Born in 1936 in Bartica in British Guyana, Bowling did not come to painting immediately. ‘I didn’t know anything about museums and art because I was trying to write,’ he tells me, before alluding to the literary heritage of New Amsterdam, the town where he grew up. Bowling moved to London as a teenager in 1953 and did national service in the RAF, where he met Keith Critchlow, a talented draughtsman about to begin his studies at the Royal College of Art. Critchlow introduced Bowling to his art-school friends and took him to the National Gallery, where he was struck by the English landscape tradition. Over the following years, he says, ‘Painting got a grip on me and so I just painted all the time’; it became ‘more engaging and satisfying than writing’. Following a stint at the Chelsea School of Art, in 1959 Bowling was accepted on a scholarship to the RCA, where his contemporaries included David Hockney, R.B. Kitaj, and Patrick Caulfield. Was there a spirit of competitiveness? ‘Yes, I felt there was a hum,’ says Bowling, while also acknowledging his disadvantage at not having studied art at an earlier age; others had ‘the edge’. Driven to improve, he graduated in 1962, winning the silver medal to Hockney’s gold.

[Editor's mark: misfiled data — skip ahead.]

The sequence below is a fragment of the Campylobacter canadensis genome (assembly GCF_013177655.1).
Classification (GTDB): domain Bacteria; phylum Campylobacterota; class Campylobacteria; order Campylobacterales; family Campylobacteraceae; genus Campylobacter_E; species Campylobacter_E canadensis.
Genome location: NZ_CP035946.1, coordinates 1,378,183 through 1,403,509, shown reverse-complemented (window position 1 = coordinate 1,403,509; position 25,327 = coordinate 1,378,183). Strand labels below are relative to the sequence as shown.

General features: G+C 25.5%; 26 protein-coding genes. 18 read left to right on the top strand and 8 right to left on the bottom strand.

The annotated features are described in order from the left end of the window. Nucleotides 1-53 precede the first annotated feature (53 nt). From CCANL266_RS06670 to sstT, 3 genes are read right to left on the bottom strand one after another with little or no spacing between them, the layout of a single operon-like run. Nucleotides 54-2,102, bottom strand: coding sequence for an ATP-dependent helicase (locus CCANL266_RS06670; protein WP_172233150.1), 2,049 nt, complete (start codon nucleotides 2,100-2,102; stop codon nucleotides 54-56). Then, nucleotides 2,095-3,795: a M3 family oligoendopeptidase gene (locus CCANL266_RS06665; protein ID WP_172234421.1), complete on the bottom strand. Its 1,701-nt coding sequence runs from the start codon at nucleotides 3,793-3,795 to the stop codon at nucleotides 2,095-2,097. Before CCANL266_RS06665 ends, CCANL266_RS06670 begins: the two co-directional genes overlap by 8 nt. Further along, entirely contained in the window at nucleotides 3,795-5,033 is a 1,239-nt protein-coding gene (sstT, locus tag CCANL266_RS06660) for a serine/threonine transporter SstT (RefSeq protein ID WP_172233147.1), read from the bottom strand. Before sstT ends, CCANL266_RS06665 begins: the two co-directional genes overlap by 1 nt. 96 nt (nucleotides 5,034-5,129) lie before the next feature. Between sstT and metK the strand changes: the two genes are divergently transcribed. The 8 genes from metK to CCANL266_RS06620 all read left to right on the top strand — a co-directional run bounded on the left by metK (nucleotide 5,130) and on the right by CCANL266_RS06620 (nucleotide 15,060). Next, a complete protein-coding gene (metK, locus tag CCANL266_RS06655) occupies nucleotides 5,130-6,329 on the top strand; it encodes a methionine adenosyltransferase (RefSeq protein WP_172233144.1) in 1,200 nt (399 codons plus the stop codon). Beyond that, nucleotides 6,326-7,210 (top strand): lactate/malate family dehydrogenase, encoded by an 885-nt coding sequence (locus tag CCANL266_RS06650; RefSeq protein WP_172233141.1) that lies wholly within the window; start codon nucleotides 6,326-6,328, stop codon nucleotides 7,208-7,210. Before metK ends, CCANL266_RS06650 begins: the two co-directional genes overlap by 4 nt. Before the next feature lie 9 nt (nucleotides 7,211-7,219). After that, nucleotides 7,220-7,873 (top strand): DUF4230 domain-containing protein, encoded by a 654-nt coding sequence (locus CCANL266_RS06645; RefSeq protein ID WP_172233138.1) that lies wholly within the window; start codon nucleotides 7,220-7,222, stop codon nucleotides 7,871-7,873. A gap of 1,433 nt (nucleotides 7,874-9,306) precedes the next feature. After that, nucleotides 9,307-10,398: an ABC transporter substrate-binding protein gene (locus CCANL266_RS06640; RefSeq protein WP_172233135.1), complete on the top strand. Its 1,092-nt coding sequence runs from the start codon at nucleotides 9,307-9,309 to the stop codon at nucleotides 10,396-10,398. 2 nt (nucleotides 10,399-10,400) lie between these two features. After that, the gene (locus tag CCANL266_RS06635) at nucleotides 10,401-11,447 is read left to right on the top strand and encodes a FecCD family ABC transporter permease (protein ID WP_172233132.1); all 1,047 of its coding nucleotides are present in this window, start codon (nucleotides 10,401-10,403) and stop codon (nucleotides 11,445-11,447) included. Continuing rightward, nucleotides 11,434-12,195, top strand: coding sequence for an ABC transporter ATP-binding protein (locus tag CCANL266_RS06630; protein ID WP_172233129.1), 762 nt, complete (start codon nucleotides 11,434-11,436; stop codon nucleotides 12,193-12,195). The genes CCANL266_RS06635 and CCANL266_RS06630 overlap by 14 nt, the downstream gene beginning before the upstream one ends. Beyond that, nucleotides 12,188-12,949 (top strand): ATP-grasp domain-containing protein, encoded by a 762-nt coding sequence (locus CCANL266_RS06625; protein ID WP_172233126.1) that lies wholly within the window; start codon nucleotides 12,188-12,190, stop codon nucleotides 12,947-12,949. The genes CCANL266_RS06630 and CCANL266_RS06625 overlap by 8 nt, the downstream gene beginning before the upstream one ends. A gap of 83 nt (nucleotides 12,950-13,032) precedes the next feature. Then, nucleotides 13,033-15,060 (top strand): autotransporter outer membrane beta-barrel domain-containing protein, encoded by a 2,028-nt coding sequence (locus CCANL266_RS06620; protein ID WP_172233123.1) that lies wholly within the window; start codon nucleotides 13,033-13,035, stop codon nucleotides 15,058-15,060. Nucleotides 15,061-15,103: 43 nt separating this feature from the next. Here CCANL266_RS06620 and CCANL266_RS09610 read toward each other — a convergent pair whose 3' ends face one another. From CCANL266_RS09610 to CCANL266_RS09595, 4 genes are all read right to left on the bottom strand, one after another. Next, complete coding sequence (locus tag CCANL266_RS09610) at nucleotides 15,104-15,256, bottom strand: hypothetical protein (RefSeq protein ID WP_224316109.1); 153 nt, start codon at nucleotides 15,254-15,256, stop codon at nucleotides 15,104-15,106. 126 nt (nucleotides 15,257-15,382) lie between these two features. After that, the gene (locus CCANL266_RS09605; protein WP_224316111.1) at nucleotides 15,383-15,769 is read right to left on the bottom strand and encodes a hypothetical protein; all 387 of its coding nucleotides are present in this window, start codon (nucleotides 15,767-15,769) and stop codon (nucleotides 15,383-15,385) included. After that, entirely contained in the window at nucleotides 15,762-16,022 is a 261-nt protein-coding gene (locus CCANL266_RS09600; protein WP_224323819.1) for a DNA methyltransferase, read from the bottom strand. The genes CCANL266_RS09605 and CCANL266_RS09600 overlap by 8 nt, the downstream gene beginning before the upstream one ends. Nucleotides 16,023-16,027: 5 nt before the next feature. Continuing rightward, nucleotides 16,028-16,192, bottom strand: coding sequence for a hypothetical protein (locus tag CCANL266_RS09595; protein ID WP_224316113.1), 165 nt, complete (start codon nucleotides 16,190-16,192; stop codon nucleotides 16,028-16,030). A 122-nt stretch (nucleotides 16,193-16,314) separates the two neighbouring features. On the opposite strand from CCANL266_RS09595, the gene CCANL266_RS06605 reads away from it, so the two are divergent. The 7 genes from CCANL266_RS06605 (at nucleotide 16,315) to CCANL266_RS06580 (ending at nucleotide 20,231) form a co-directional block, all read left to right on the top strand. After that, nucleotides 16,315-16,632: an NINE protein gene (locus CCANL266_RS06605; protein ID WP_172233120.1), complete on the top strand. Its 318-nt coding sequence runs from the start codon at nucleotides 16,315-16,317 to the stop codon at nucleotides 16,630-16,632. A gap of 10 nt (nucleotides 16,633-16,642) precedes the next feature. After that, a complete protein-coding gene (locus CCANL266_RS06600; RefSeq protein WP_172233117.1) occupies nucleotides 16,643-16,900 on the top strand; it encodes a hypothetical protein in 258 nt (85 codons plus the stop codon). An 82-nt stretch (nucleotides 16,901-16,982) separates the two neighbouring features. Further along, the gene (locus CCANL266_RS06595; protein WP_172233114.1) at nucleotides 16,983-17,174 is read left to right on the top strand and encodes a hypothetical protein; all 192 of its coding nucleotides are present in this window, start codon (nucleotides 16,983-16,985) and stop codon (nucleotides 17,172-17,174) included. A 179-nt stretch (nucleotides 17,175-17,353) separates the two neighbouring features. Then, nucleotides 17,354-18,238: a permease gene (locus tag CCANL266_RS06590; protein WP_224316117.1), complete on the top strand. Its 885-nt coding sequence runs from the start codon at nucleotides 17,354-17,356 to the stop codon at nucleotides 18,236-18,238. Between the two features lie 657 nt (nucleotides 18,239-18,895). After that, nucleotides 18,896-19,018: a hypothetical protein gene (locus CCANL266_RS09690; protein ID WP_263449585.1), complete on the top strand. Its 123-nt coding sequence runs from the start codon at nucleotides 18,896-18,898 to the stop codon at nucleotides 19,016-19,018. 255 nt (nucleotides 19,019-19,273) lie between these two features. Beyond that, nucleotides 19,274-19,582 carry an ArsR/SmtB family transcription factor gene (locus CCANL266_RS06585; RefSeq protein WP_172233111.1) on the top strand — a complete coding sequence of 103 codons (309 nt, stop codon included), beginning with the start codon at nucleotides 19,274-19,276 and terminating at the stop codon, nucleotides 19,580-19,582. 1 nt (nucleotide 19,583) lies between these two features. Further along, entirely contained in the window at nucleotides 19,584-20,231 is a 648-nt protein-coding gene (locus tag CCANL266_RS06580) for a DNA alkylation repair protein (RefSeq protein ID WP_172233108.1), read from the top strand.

Always tell someone how you feel because opportunities are lost in the blink of an eye but regret can last a lifetime.